What is it like living in Edmonton Alberta Canada as a student and how does it compare to living in Toronto Vancouver Waterloo or Montreal

What is it like living in Edmonton Alberta Canada as a student and how does it compare to living in Toronto Vancouver Waterloo or Montreal

I grew up in Edmonton and I went to the U of A.My parents still live there and I visit often.I have also lived in Toronto and have visited many times since leaving.

My dad is originally from Montreal and I have visited many times, but admittedly have never lived there.I have a lot of relatives in Vancouver and have visited, but I am not the most familiar with that city.When I lived in Edmonton, I couldn’t wait to get out.

Back then, it was pretty boring, without much going on.Edmonton is sort of in the middle of nowhere – two and a half hour drive to calgary and a three and a half hour drive to Jasper.The winters are cold and I mean very cold!

Don’t let anyone try and convince you otherwise by rationalizing it “a dry cold”.-40 is -40 and still fucking cold regardless of it being “dry” or “damp”.And yes, it does get that cold.

Winters also last a long time.Summers are quite pleasant, though, and never that hot or muggy.Edmonton also has a beautiful river valley and lots of parkland.

I have heard that it has the largest municipal park system in North America.But it’s really only useful when the weather isn’t abominably cold!As for the U of A, it really depends on the program you’re in.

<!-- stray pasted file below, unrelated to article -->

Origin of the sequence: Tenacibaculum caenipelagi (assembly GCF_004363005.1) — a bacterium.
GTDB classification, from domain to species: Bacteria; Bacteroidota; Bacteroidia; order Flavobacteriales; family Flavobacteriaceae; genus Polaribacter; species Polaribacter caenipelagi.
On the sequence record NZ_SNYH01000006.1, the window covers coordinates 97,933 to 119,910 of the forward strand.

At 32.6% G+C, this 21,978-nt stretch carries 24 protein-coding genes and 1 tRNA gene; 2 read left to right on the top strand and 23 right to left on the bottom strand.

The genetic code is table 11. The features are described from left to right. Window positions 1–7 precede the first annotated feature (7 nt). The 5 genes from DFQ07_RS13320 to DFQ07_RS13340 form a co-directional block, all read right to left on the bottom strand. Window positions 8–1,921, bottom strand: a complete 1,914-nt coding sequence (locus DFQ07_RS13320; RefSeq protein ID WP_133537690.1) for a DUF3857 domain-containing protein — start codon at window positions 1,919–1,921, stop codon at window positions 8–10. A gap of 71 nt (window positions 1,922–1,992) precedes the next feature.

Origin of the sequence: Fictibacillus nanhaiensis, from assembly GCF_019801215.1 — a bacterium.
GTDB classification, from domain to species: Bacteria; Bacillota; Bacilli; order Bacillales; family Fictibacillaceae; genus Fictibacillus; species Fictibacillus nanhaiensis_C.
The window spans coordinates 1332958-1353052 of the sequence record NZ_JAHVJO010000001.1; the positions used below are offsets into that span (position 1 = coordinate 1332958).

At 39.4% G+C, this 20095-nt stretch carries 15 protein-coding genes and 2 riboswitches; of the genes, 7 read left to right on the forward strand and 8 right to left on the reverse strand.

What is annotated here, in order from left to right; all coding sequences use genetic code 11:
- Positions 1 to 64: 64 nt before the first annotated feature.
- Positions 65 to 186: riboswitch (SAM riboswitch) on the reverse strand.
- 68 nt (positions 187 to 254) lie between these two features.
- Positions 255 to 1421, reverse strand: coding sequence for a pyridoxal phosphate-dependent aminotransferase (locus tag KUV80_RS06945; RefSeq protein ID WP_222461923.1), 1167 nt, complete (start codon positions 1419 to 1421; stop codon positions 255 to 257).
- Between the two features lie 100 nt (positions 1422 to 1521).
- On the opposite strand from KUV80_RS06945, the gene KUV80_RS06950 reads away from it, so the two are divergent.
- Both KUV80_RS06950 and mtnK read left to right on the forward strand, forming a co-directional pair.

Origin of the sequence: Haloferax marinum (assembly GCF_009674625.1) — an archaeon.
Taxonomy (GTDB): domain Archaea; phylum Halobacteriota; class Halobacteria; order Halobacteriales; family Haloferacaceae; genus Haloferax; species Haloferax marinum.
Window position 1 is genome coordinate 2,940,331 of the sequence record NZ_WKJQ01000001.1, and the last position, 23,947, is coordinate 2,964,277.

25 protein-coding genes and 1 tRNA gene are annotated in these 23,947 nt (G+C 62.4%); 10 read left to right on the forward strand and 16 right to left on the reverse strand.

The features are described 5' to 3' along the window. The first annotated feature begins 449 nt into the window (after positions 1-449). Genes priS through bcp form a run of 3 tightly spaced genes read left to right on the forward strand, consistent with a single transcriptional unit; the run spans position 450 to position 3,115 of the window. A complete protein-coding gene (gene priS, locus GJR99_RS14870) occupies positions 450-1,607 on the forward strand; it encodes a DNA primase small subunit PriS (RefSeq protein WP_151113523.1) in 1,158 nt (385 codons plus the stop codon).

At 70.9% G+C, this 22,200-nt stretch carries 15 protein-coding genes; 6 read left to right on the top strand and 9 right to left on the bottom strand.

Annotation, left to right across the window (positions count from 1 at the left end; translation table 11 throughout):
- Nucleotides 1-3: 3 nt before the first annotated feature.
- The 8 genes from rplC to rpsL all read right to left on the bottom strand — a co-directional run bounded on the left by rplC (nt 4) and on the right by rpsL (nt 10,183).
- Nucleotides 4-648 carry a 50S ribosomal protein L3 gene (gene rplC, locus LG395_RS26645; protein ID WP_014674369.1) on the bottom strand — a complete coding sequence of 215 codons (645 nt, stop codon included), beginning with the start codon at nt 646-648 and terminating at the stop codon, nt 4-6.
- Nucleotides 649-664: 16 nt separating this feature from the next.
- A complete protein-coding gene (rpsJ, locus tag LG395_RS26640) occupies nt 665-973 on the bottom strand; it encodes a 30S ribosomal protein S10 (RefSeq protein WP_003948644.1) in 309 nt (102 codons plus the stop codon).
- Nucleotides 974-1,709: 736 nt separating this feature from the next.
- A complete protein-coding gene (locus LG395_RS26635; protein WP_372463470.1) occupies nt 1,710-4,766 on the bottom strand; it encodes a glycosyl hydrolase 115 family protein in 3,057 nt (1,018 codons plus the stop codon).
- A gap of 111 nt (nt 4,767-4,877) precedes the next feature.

I graduated with a degree in Economics and, quite honestly, that program was pretty awful.The university does have excellent engineering and medical schools, though.They’re among the best in Canada.

Business, law and the arts programs were not not so good when I was going there.I don’t know what you’re going to study, but your target school’s reputation in that field should be a primary deciding factor regardless of the location.Living in Edmonton itself was OK.

It was a good place to grow up.I lived in the West End, which is largely suburban.Edmonton in general is quite spread out and not too crowded.

The downtown area was dead when I was living there, but it has gotten livelier.Actually, the city has grown a lot because of the oil boom.I’m amazed at how much it has grown since I moved away!

But if you live there, it would be best to get a car, unless you live in the university area.Public transit is pretty bad.Sorry, but for a city of that size, the LRT really should have a bigger footprint.

Calgary is roughly the same size and their C-train covers more of the city.Shopping is really good with many malls and shopping areas spread around.And, of course, there is the West Edmonton Mall, which was once the largest shopping mall in the world!